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50,000 Home Cameras Hacked, Canadians Affected

November 11, 2020



What's the issue?

A hacking group is selling access to more than 50,000 hacked home security cameras with additional access to some free footage posted online. The victims are from Singapore, Thailand, South Korea and Canada, and appear to be in various rooms of the home including bedrooms and bathrooms. More than 3 TB (one terabyte (TB) equals 1,000 gigabytes (GB)) of clips have been shared, and there are a number of subscribers who pay for lifetime access. Unfortunately, it’s a story that continues to be more common in today’s world of Internet-connected devices, called IoT, or the Internet of Things.

This incident was first announced in mid-October but has received limited mainstream media attention in Canada. We thought it important to bring it to your attention as this type of breach can have significant personal and professional consequences. While the devastating personal consequences from the impact of a breach of a home device like this are obvious, with so many professionals now working from home the additional privacy and business data risk implications are also significant. Breaching a device connected to the same Wi-Fi network you work on can be a security risk for business information.

While in some previous breaches of a large number of similar or same-brand IoT devices a specific security weakness could be identified, there has been no correlation of evidence so far to determine how the breach of such a large number of devices occurred. Poor user security practices for Internet-connected devices could be at fault, or it may be an unpatched device weakness.

Connected cameras are only the beginning of cyber vulnerabilities. In fact, billions of devices, including smart TVs, smart lights, IP water control systems, smart meters, voice controllers and more are often largely unmanaged and increase risk. Many connected devices have low IT security control and weak encryption capabilities leaving devices vulnerable to potential threats.

Cybersecurity threats ravage individuals and businesses small and large around the globe, bringing with them severe consequences. The FBI IC3 cyber incident reporting center has reported a 300% increase in reported attacks since the COVID-19 pandemic began.

According to a survey in the first quarter, 21% of Canadian companies reported facing cybersecurity incidents over the previous year. StatsCan mentioned that despite the prevalence of cyber crime, most businesses aren’t reporting these incidents.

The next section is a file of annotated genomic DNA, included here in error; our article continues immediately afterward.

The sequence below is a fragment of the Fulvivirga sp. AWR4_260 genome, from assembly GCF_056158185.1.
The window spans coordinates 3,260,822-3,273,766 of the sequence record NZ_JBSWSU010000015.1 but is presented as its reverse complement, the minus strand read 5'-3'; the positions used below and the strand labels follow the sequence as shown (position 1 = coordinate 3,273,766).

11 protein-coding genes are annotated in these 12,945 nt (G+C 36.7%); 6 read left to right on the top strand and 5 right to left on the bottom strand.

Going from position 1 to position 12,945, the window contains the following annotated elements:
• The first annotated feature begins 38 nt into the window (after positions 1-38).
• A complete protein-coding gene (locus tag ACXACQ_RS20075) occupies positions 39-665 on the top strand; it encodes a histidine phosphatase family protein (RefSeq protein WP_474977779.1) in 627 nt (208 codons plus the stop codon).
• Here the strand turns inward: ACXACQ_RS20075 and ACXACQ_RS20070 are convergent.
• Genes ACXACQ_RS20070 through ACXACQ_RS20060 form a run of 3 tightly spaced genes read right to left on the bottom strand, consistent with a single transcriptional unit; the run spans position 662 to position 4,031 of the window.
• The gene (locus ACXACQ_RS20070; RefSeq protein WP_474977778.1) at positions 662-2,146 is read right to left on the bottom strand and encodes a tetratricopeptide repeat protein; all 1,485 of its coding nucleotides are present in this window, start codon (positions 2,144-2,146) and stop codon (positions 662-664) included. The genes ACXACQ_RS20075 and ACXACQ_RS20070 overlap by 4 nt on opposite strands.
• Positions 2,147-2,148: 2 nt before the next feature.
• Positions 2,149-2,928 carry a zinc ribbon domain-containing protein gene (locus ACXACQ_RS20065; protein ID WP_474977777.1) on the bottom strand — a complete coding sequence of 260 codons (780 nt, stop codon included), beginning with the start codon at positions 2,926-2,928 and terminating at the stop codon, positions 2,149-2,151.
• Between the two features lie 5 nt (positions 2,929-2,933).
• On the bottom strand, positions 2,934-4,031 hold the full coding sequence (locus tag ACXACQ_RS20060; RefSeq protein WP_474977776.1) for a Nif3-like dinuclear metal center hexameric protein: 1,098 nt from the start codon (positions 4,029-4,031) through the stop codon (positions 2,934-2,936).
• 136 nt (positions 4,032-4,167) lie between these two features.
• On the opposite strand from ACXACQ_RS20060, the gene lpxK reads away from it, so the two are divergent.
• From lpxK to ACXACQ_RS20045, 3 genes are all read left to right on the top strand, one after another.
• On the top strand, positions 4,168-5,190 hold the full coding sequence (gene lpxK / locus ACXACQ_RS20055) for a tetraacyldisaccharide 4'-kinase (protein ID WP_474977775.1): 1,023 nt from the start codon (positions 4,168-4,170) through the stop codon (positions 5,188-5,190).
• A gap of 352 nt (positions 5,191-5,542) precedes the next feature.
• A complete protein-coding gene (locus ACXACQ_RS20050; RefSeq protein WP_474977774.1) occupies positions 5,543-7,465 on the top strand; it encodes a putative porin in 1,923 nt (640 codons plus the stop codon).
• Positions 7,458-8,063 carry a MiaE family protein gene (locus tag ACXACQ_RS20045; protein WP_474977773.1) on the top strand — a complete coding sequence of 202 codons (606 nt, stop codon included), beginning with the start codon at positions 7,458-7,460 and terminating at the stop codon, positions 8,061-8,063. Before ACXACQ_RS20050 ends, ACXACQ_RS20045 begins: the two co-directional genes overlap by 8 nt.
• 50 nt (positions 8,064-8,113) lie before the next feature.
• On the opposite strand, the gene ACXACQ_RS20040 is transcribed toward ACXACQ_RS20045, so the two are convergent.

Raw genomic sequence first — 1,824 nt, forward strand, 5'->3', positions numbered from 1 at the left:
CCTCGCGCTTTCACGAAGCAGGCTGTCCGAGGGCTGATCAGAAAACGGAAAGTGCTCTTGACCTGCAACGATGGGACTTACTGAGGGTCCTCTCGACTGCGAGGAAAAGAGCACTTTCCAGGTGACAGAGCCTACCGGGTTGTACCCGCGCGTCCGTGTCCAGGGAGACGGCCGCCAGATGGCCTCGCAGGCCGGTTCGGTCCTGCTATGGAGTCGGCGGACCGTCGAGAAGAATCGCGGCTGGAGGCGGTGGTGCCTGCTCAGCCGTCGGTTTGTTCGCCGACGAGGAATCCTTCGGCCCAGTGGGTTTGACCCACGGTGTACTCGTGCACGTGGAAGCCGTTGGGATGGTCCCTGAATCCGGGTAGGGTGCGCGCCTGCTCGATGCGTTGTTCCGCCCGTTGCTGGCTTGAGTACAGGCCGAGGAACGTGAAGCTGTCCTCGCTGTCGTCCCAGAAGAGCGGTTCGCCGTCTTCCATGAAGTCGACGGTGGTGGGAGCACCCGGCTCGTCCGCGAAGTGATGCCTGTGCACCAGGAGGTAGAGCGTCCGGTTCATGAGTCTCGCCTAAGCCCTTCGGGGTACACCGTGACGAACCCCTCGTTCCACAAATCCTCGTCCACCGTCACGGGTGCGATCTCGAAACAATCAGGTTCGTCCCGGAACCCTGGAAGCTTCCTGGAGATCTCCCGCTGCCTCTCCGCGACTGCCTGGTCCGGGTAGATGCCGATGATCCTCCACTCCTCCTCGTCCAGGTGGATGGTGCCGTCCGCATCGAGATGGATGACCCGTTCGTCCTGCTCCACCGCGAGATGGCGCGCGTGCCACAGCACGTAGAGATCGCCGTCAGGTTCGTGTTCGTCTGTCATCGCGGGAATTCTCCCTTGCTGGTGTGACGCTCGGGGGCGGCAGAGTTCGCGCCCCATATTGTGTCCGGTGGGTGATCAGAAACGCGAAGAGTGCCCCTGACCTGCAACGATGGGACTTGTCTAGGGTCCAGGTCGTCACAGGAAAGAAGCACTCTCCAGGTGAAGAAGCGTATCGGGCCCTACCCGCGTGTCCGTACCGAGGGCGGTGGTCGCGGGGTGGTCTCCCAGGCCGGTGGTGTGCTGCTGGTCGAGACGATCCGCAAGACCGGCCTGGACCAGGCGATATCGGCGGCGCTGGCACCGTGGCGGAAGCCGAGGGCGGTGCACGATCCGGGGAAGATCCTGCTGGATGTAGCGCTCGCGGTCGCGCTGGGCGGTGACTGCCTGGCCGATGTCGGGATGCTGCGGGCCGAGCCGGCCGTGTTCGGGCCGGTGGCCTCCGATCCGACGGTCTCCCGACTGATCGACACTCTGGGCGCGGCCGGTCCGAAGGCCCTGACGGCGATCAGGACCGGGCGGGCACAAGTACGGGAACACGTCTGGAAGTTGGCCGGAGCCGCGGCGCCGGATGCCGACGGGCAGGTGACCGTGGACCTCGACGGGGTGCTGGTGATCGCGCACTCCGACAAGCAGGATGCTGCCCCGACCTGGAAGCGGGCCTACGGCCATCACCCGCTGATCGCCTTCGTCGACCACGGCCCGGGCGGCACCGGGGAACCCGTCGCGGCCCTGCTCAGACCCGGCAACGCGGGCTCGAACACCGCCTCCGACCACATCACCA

What should I do?

All connected devices are vulnerable if not correctly secured. We urge you to take action in securing these devices that could put you, your family, or your company at risk.

  1. Always Change Default Passwords
    Device cyber attacks are most often attributed to poor password management. First, change the default password immediately on installation. Next, avoid using simple passwords. Ensure they are at least 14 characters in length. Finally, when offered, use two-factor or multi-factor authentication (2FA or MFA), when offered, for an extra layer of security. 2FA or MFA is adding an additional security step, like a confirming text or email for the change of settings or access to the device or its cloud services.

  2. Keep Devices Patched and Up to Date
    Software updates are important because they often include critical patches to security holes. Yet, we often do not install patches as soon as they are released. As a result, hackers are able to exploit weaknesses in devices by identifying through their connection to the Internet their brand and model, and if they have not been kept up to date.

  3. Have a Buying Process to Ensure Any Connected Device Is or Can Be Secured
    Gravitate to trusted brands with good security track records and capability. Make security a buying consideration. Ensuring your buying practice has the right balance between usability and the ability to mitigate and respond to threats is critical.

  4. Set A Device Use Policy for Employees
    Set a strict device use policy for the home office environment that ensures employees know the risk and that they manage connected devices properly.

  5. Be Proactive and Identify Devices That May Be at Risk
    Analyse and address all Internet-connected devices that are connected to your company, home Wi-Fi or wired networks for potential risk. Keep a list of the devices, the time they were last software updated, checked for any security alerts, and the last time the password was changed.


Sources:

Canadian Centre for Cyber Security – Security Vulnerabilities and Patches Explained

Dark Readings – A New Risk Vector: The Enterprise of Things

Dark Readings – Should I Segment My IoT Devices Onto Their Own Networks?

Dark Readings – Surge in Consumer-Grade IoT Devices Undermining Enterprise Security

Investment Executive – Cyber attacks becoming a fact of life

The New Paper – Singapore home cams hacked and stolen footage sold on pornographic sites

NPC files.


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